Mental illness is a leading cause of disability for women in Australia, and yet after years of attention and multiple policy documents it feels like a cohesive and comprehensive approach evades us.
Now, in the wake of another International Women’s Day, we have another concerted push to put women’s health at the top of the agenda. But where do we start?
Recently, the Royal Australian and New Zealand College of Obstetricians and Gynaecologists (RANZCOG) launched their National Women’s Health Summit with the aim of identifying the most pressing questions and proposed solutions and have them discussed by people with influence.
Around 100 leaders in women’s health were invited to attend, and speakers included health minister Greg Hunt, shadow health minister Catherine King, Greens senator Janet Rice and former NSW health minister Carmel Tebbutt.
In his talk, Mr Hunt announced that the government was going to renew the national women’s health strategy, for 2020 to 2030, spurred on by the summit.
While multiple facets of women’s health were on the program, from ageing and disability, to issues related to migrant and rural women, a major spotlight was shone on mental health.
Almost one in two women will experience mental illness at some point in their lives, and women are more likely to experience both physical and mental illness simultaneously.
Multimorbidities tend to go hand in hand with a greater severity of mental and physical health problems.
In fact, the burden of mental illness is huge, accounting for an estimated loss of $22 billion to the Australian economy each year, in part due to the carer role that women often have as mothers and partners.
Yet despite the different roles women play in society and the different factors leading to their mental health problems, Australia has typically had a gender-blind approach to policy.
A consequence of this is a failure to identify and address gender-specific triggers to many mental illnesses, which include hormonal changes such as those that occur at puberty or pregnancy for example, as well commonly female role demands such as child-rearing.
Another consequence is that the approach stymies funding and research to gender-specific strategies.
Without research and clear metrics, it becomes difficult to make an economic case for change, or to evaluate the benefit of interventions.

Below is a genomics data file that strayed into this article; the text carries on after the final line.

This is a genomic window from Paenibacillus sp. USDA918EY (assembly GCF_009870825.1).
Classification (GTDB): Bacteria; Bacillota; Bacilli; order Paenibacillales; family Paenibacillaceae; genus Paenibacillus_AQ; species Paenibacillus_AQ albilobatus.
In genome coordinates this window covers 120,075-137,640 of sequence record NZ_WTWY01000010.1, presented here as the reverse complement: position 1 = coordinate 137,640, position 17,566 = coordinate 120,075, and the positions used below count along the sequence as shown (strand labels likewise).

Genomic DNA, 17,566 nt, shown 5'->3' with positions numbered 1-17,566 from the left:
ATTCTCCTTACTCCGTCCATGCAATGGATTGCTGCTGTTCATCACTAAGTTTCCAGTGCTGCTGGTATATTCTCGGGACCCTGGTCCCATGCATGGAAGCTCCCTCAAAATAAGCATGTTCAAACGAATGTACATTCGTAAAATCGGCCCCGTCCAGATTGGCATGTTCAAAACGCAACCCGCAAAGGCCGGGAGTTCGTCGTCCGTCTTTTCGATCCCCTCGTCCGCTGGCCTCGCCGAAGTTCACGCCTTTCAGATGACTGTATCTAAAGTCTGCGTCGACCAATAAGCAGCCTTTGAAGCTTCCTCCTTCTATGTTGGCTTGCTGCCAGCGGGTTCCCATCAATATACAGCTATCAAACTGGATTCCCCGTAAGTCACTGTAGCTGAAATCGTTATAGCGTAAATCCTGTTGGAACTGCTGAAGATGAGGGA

In the session dedicated to identifying what was currently working, what wasn’t and what could be done better, experts expressed frustration at the fragmentation of care that women currently experience, and called for initiatives to improve continuity of care and address women’s mental health in a holistic way.
Participants heard about women refusing to enter buildings solely dedicated to mental illness due to stigma, of cuts to culturally and linguistically diverse services severing one of the only avenues women have to seek help for domestic violence, and of clinicians too reluctant to bring up questions of mental health and violence because of a lack of resources and clear pathways should the patient screen positive.
GPs were, of course, pinpointed as one of the most useful first lines of defence, given they see around 90% of women each year.
However, a common refrain from participants in the session, which included GPs, obstetricians and gynaecologists, social workers, police, psychologists and other mental health experts, was that amid the growing demand to adequately address mental health, very little funding was being allocated to help.
In fact, rather than resources increasing in response to demand, resources were often being cut.
It was important to stop practitioner blaming, RANZCOG vice president Dr Vijay Roach said.
The reality was that professionals in this field felt no shortage of anxiety and self-blame when they thought they had let a patient down, he said.
The burden of fixing this problem shouldn’t fall on the shoulders of individual clinicians or even organisations alone.
Raising awareness and creating more policy documents to try to get each sector of the community on the same page was all well and good, but if policy documents were not backed by real funding, and if services and recommendations were not coordinated, then the consensus of expert opinion was that we would be likely to see the same piecemeal and inefficient approach continue.
Speaking at the summit, public health expert and director of the Southgate Institute of Health, Society and Equity at Flinders University Professor Fran Baum said that social determinants were important in understanding and addressing women’s health problems.
Using the metaphor of an iceberg, she explained how the physical and mental manifestations of poor health were commonly underpinned by psycho-socio-cultural factors such as ethnicity, education, income, food security, violence, discrimination, social connection, access to health and social services and early life.
“If you want to improve health, you need to improve daily living conditions such as food supply, housing, education and social protection,” Professor Baum said.